The Ministry of Oceans and Fisheries is analyzing Russia’s North Pole Route development plan approved in August last year. The Russian government is planning to invest 1.8 trillion rubles (US$24 billion) for 12 years to come so that Europe and Asia can become more closely connected via the route.
The route on the northern coast of Russia is the shortest sea route between the two continents. At present, navigation in the area is impossible for three to four months a year, but climate change and the resultant thawing of glaciers is reducing that period, increasing its economic value. According to the Russian government, the period is likely to disappear entirely next year.
The volume of cargo transport there is already increasing. Specifically, the annual volume increased from 20.2 million tons to 34.87 million tons from 2018 to 2021. It is estimated to reach 50 million tons next year.
In addition, the North Pole Route is meaningful as an alternative route between Asia and Europe, where the Southern Sea Route is de facto the only sea route. In 2021, the Ever Given, a very large container carrier and one of the largest ships in the world, ran aground in the Suez Canal, paralyzing the route for about a week. Such risks can be avoided with another option to choose from.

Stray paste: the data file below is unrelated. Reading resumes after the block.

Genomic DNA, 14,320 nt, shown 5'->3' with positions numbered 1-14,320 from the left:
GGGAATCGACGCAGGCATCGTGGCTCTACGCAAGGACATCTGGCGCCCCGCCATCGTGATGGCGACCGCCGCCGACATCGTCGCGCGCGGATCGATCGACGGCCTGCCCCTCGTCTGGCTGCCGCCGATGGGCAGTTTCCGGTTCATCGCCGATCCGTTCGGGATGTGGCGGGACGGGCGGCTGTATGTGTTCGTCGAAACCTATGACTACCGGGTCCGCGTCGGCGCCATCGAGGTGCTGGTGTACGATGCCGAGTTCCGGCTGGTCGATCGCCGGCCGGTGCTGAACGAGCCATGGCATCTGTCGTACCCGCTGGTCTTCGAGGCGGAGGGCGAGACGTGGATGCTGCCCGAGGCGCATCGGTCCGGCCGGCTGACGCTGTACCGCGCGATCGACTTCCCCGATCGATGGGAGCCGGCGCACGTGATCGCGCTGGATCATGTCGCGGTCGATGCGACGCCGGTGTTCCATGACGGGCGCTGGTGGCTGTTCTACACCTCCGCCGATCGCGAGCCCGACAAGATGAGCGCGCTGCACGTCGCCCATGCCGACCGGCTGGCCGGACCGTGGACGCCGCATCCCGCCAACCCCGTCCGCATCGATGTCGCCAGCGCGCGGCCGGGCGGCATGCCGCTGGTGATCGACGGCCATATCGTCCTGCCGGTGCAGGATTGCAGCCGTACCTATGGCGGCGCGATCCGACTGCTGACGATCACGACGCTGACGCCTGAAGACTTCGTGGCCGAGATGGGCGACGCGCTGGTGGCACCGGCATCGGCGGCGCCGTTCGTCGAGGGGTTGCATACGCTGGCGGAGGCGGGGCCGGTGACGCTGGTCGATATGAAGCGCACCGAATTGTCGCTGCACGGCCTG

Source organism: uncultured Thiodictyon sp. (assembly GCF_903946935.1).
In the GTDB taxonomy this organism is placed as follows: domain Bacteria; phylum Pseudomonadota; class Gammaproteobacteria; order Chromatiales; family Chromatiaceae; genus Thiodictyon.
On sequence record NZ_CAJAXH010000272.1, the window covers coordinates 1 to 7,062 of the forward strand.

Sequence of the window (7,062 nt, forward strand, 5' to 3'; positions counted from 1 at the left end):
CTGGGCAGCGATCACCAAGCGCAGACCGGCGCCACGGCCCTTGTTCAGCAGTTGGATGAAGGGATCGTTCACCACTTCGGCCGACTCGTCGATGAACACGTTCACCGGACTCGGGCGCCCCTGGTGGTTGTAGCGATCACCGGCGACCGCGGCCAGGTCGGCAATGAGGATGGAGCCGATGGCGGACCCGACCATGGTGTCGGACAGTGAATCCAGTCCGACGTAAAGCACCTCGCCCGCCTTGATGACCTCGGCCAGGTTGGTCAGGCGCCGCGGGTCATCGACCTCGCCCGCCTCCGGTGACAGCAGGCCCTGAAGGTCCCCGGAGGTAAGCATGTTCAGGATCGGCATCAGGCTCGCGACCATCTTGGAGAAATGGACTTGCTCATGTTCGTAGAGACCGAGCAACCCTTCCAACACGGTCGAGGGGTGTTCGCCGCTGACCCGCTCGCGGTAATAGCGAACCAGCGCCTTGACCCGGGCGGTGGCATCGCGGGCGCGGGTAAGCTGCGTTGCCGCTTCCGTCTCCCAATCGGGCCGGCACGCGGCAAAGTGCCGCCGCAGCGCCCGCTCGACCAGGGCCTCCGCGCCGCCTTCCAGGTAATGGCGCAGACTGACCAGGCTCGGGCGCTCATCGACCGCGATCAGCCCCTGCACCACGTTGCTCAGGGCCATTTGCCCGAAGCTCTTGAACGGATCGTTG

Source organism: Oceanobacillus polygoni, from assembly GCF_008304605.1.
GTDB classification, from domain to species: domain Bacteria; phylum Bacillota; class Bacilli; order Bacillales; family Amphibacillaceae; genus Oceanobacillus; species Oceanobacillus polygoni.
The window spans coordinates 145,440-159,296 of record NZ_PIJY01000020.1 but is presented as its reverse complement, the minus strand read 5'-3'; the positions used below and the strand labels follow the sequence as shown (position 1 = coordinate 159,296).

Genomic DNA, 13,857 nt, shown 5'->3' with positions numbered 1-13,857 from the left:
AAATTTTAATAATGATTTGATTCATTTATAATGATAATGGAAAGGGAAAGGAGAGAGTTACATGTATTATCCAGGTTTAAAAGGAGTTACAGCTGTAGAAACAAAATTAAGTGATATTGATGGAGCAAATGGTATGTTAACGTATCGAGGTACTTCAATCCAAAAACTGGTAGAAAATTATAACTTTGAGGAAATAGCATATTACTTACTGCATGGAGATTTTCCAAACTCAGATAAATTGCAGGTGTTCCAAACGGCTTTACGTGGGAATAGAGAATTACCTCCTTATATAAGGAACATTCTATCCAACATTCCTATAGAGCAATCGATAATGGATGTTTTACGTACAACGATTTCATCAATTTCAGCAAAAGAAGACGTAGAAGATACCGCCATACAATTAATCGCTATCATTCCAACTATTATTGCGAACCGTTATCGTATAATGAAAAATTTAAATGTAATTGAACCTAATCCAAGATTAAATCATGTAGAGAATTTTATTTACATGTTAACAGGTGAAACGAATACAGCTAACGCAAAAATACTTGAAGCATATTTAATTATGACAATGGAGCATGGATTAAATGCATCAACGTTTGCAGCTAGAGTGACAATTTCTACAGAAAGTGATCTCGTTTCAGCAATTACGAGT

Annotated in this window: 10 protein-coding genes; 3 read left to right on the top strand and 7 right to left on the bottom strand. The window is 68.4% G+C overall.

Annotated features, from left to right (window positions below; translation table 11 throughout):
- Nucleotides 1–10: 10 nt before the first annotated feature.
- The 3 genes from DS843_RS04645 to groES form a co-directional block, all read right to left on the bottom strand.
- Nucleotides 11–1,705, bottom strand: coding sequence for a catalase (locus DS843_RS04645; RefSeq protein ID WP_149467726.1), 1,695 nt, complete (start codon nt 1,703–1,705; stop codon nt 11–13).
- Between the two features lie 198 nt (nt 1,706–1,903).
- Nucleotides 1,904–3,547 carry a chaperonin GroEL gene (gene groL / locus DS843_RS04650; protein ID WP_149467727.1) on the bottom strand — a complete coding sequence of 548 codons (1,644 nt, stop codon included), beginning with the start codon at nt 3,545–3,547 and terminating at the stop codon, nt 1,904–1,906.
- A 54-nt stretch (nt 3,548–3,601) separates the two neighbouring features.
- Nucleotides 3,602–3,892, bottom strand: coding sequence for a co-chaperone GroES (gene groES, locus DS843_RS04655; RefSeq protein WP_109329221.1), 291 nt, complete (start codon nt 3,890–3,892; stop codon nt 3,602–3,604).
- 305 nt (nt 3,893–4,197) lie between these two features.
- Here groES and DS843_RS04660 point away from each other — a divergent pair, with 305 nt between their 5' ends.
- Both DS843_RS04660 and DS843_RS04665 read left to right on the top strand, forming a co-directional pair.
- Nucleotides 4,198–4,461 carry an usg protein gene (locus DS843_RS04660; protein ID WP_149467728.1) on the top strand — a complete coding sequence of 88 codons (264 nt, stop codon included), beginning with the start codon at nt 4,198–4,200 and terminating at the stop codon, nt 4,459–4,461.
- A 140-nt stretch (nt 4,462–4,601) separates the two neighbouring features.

There are some variables of course, including the war in Ukraine. The Russian government was planning to bring 783 billion rubles (US$10.3 billion) out of the total development budget from the outside, but the international sanctions after the outbreak of the war are making that impossible. South Korea is participating in the sanctions, Russia is currently hostile to South Korea, and its participation in the North Pole Route development project is unlikely unless the hostility disappears.